The Alai Mountain Ranges


Geographical and Biophysical Characteristics

The Alai Mountains are located in Kyrgyzstan and Tajikistan and can be defined as the area covered by three principal geological formations: (1) The Alai range with maximum elevation of 5,500m asl stretches approximately 350km in north-east to south-west direction. It is bordered by the Fergana range to the East and merges to the west into the Turkestan, Zeravshan and Hissar ranges in Central Tajikistan. (2) The Trans-Alai range closing the Tajik Pamirs to the north runs over 200km in east-west direction including glaciated peaks over 7,000m such as famous Peak Lenin. (3) The AlaiValley, a plateau at 2,800m altitude and with an extension of 30km to 180km, is located between the Alai and Trans-Alai ranges (see project area map). The Alai region is characterized by continental high mountain conditions. Glacial melting and precipitation amounting to 300-550mm from autumn to spring define the typical water regime (see precipitation map). Summers are dry and warm with maximum temperatures of 32° C contrasted by very cold winters with a minimum of -30° C. The predominant vegetation is high mountain meadow steppe and mountain forest meadow steppe. Remote valleys are still covered with Juniper forest growing at altitudes of 3,000m. The vegetation period ranges from 240 days to 160 days at higher altitudes varying with temperature and water availability. Arable land is a scarce resource in this mountain landscape. Crop land amounts to only 0.5-1.1% of the total land area, whereas mountain slopes with scrub and meadow plant communities suitable for pasturing cover between 35% and 53% (see land cover map). Like the Tajik Pamirs the AlaiMountains is home to unique wildlife species such as golden eagle, snow vulture, snow leopard, wolf, Marco Polo sheep and ibex.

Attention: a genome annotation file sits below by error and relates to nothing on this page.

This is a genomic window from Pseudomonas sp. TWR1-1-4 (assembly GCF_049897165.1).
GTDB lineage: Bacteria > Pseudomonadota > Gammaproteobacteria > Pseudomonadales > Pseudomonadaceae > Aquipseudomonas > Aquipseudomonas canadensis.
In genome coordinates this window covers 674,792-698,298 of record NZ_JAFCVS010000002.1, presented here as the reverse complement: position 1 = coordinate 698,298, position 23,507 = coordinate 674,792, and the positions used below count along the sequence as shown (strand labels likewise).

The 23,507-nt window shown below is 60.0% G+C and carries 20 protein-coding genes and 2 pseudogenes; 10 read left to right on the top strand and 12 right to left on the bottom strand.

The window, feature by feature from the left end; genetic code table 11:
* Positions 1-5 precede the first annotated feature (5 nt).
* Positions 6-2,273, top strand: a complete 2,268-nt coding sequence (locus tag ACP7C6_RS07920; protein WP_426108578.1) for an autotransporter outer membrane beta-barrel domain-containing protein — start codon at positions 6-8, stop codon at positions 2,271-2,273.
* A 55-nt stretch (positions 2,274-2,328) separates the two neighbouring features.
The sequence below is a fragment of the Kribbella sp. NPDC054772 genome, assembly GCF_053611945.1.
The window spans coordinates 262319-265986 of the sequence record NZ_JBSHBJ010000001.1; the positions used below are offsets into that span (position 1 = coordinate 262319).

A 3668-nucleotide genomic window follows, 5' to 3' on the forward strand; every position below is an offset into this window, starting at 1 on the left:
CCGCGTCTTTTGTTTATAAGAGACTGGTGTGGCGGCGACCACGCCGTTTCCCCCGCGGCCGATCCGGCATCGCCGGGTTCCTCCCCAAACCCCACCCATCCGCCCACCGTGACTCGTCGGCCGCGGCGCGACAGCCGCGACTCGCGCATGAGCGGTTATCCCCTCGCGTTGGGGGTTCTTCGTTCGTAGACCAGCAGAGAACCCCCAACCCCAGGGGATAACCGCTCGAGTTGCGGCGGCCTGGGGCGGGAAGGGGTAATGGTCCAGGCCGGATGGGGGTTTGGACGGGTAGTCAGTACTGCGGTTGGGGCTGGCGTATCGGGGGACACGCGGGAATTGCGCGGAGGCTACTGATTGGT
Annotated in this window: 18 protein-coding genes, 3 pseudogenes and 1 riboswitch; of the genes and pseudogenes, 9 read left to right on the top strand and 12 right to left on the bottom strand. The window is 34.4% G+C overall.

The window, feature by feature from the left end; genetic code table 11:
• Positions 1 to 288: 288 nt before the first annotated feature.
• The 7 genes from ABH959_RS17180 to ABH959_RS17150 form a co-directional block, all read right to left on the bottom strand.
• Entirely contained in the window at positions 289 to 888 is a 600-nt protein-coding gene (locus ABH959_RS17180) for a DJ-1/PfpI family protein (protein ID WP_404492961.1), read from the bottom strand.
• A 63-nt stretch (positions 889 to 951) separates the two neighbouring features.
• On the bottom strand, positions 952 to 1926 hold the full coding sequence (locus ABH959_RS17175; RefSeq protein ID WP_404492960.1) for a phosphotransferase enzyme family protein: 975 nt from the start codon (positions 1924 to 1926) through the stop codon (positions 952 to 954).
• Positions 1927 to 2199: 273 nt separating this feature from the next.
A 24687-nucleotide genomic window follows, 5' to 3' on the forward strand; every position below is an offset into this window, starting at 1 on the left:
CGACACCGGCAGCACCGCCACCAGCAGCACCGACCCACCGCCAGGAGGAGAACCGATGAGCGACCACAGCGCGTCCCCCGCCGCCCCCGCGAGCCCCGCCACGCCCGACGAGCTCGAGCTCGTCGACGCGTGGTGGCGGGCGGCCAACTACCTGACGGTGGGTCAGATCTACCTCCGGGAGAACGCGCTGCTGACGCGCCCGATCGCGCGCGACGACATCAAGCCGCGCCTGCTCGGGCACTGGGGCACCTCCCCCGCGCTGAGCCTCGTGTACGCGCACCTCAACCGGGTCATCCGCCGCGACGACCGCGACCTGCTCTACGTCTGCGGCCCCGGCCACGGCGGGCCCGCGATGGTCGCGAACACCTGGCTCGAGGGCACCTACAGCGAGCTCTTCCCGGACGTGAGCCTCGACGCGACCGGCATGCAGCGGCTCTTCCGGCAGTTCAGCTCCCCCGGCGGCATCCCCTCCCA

Local Societies and Livelihoods